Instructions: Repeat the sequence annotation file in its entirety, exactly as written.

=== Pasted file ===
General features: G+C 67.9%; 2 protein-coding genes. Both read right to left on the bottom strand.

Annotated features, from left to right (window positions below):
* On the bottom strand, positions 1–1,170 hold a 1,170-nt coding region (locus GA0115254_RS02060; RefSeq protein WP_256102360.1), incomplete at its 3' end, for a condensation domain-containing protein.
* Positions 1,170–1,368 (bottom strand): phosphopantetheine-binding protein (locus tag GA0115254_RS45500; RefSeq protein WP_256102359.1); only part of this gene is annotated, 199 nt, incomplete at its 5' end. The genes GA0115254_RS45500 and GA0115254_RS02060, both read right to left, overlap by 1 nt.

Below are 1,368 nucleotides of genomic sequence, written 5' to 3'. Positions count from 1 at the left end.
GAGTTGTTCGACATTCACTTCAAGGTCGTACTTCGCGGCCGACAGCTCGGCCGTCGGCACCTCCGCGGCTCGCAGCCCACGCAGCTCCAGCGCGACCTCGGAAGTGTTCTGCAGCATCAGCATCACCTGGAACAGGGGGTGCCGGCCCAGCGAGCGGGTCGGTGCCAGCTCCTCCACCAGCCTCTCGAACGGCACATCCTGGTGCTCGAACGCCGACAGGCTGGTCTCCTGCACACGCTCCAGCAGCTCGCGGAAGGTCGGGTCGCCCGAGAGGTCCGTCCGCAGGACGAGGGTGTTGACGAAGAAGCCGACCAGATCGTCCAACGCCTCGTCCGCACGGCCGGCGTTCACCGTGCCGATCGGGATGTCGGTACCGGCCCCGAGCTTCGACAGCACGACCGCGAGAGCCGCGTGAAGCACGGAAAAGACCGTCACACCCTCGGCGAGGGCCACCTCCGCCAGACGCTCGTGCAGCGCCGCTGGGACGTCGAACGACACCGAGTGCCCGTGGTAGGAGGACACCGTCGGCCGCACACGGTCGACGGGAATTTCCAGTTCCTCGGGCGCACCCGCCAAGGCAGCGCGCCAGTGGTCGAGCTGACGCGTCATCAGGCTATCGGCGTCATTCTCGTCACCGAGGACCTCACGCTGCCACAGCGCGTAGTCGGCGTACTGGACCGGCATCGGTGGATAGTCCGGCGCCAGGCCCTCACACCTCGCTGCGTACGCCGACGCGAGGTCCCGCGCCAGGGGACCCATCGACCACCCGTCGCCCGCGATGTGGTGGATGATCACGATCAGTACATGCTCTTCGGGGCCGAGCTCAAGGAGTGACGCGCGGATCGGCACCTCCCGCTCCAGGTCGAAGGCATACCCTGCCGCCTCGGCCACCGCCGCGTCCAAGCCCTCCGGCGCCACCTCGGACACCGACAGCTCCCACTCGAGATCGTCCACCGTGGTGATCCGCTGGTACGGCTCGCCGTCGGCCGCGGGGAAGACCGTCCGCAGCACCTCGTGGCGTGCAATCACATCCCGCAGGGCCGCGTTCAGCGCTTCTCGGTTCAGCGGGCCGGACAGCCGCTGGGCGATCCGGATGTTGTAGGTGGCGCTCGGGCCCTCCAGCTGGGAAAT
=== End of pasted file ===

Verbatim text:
General features: G+C 67.9%; 2 protein-coding genes. Both read right to left on the bottom strand.

Annotated features, from left to right (window positions below):
* On the bottom strand, positions 1–1,170 hold a 1,170-nt coding region (locus GA0115254_RS02060; RefSeq protein WP_256102360.1), incomplete at its 3' end, for a condensation domain-containing protein.
* Positions 1,170–1,368 (bottom strand): phosphopantetheine-binding protein (locus tag GA0115254_RS45500; RefSeq protein WP_256102359.1); only part of this gene is annotated, 199 nt, incomplete at its 5' end. The genes GA0115254_RS45500 and GA0115254_RS02060, both read right to left, overlap by 1 nt.

Below are 1,368 nucleotides of genomic sequence, written 5' to 3'. Positions count from 1 at the left end.
GAGTTGTTCGACATTCACTTCAAGGTCGTACTTCGCGGCCGACAGCTCGGCCGTCGGCACCTCCGCGGCTCGCAGCCCACGCAGCTCCAGCGCGACCTCGGAAGTGTTCTGCAGCATCAGCATCACCTGGAACAGGGGGTGCCGGCCCAGCGAGCGGGTCGGTGCCAGCTCCTCCACCAGCCTCTCGAACGGCACATCCTGGTGCTCGAACGCCGACAGGCTGGTCTCCTGCACACGCTCCAGCAGCTCGCGGAAGGTCGGGTCGCCCGAGAGGTCCGTCCGCAGGACGAGGGTGTTGACGAAGAAGCCGACCAGATCGTCCAACGCCTCGTCCGCACGGCCGGCGTTCACCGTGCCGATCGGGATGTCGGTACCGGCCCCGAGCTTCGACAGCACGACCGCGAGAGCCGCGTGAAGCACGGAAAAGACCGTCACACCCTCGGCGAGGGCCACCTCCGCCAGACGCTCGTGCAGCGCCGCTGGGACGTCGAACGACACCGAGTGCCCGTGGTAGGAGGACACCGTCGGCCGCACACGGTCGACGGGAATTTCCAGTTCCTCGGGCGCACCCGCCAAGGCAGCGCGCCAGTGGTCGAGCTGACGCGTCATCAGGCTATCGGCGTCATTCTCGTCACCGAGGACCTCACGCTGCCACAGCGCGTAGTCGGCGTACTGGACCGGCATCGGTGGATAGTCCGGCGCCAGGCCCTCACACCTCGCTGCGTACGCCGACGCGAGGTCCCGCGCCAGGGGACCCATCGACCACCCGTCGCCCGCGATGTGGTGGATGATCACGATCAGTACATGCTCTTCGGGGCCGAGCTCAAGGAGTGACGCGCGGATCGGCACCTCCCGCTCCAGGTCGAAGGCATACCCTGCCGCCTCGGCCACCGCCGCGTCCAAGCCCTCCGGCGCCACCTCGGACACCGACAGCTCCCACTCGAGATCGTCCACCGTGGTGATCCGCTGGTACGGCTCGCCGTCGGCCGCGGGGAAGACCGTCCGCAGCACCTCGTGGCGTGCAATCACATCCCGCAGGGCCGCGTTCAGCGCTTCTCGGTTCAGCGGGCCGGACAGCCGCTGGGCGATCCGGATGTTGTAGGTGGCGCTCGGGCCCTCCAGCTGGGAAAT